Episode 22: Suburban Disagreement

Forgive us as we catch up and post some episodes that were recorded nearly a month ago!

In our twenty-second episode we have a spirited conversation about the suburbs. After too many weeks of just agreeing on everything, we decided to pick a topic that would result in a little more back-and-forth!

With Graham defending the surburbs and myself (Mack)¬†questioning our city’s continued outward growth, we discuss lifestyle choices, the cost of building and maintaining City infrastructure, infill development, and much more.

Do residential neighbourhoods pay for themselves? Is revenue distributed equitably across the Capital Region? Why shouldn’t our children have the same housing choices as we did? How do bigger cities manage their sprawl? Will we ever have a regional government in Edmonton? These are just a few of the questions that come up in this episode.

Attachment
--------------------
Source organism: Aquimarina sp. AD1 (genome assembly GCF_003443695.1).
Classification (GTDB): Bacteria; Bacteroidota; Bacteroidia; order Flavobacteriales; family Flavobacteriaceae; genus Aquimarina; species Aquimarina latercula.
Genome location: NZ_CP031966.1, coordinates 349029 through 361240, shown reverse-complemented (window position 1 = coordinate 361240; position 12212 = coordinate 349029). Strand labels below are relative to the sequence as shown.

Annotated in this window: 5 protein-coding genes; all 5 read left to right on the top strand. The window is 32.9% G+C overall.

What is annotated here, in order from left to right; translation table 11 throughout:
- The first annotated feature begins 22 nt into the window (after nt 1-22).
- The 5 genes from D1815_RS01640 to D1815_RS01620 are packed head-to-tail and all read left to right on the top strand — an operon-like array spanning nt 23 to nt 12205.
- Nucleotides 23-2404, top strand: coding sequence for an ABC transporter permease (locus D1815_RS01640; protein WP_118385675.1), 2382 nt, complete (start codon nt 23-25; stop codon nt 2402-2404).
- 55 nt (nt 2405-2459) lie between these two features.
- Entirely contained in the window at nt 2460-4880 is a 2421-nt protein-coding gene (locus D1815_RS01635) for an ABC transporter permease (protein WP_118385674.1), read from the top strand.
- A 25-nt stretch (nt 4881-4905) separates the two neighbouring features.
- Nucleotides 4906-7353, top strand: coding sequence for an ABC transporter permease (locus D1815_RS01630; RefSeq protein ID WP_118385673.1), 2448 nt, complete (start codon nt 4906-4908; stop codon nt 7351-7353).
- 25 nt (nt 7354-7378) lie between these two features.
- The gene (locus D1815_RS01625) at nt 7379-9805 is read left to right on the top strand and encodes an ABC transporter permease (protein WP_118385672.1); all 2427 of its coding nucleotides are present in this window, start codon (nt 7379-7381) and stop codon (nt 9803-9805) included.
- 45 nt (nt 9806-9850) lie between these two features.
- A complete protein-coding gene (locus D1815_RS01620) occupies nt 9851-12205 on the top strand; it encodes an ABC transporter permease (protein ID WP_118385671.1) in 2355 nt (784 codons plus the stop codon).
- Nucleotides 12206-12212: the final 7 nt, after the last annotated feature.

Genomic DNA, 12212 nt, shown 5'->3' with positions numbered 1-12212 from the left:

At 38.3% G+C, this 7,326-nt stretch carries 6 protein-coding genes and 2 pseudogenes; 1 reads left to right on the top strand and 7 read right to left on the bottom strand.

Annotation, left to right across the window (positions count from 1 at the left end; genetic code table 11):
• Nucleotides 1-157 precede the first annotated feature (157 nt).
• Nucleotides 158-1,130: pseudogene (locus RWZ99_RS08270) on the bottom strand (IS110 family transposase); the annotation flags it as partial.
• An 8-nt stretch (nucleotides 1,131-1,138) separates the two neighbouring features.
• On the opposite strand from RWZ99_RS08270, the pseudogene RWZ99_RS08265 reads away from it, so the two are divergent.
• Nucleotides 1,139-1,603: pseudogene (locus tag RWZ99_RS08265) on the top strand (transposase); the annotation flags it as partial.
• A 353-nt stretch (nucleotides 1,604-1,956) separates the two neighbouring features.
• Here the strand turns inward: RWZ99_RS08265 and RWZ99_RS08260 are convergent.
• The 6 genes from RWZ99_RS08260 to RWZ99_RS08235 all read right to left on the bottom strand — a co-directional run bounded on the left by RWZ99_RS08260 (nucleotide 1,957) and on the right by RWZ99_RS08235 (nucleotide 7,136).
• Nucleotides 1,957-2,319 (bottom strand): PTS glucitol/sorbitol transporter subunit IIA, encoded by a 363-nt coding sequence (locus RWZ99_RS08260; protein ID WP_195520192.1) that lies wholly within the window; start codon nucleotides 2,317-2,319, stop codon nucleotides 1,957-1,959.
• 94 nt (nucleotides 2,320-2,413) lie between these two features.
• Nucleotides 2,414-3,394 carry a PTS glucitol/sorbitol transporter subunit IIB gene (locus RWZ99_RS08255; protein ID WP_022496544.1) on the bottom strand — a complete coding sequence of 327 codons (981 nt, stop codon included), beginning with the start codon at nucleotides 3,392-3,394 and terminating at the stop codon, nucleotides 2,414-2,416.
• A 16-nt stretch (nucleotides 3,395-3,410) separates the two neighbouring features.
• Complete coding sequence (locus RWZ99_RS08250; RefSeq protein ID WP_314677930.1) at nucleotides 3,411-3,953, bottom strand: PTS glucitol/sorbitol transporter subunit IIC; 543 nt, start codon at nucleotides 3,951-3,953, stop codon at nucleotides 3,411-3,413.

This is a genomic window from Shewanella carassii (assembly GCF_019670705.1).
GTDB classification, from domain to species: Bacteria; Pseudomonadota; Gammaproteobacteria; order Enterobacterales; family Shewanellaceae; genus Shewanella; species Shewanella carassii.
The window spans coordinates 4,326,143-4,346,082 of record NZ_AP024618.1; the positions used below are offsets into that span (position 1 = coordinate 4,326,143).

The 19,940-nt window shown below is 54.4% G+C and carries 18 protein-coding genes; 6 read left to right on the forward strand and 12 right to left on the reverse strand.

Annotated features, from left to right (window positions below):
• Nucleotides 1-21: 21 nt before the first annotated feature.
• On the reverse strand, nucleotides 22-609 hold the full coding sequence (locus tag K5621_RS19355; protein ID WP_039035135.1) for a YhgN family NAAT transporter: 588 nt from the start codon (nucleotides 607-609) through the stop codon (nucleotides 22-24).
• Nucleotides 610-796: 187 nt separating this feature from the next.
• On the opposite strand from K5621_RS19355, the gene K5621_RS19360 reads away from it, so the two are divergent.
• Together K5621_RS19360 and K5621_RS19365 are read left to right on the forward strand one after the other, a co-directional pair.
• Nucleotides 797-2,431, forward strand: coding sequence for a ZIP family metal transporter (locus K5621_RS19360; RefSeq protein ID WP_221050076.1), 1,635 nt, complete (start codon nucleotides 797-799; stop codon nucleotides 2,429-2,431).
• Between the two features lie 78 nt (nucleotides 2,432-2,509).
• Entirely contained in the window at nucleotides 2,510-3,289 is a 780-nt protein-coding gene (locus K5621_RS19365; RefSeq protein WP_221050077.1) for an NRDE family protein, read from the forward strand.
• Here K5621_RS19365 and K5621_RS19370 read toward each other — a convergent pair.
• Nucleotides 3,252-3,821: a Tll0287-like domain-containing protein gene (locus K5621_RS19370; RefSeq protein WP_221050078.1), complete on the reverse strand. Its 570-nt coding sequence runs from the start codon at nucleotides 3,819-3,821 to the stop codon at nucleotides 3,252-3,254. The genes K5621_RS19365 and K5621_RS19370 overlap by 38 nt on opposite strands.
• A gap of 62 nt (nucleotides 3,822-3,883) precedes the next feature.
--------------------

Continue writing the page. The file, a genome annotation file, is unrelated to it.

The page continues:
Thanks for listening!

  • Tom Young

    Strathcona was never a suburb. It was a self-sufficient city in its own right, with a mixture of land uses and densities, with a fully-functioning main street (Whyte).

    Hicks is right to note that neighbourhoods will change over time, but not all neighbourhoods were built equal and most of our new neighbourhoods are not developed in such a way that will allow them to be particularly adaptable to change. Circuitous and disconnected roadway networks, oddly shaped lots, these are very different to historic neighbourhoods with grid or modified grid street networks, which are easier to redevelop for higher densities. Garneau is a beautiful and livable urban neighbourhood with access to just about as many amenities and services (yes, the university helps with this, but it’s also a function of form and density) as you could hope for, with a diverse mix of employment, and residential development of every kind, from historic single detached houses, to old rooming houses and new town houses, to low-rise apartments and high-rise apartments. I don’t see any of the neighbourhoods built since 1970 adapting to change as easily as those built before then. That’s a somewhat arbitrary date, but that’s roughly when the cul-de-sac became the norm and grids or modified grids dropped right off for neighbourhood design.

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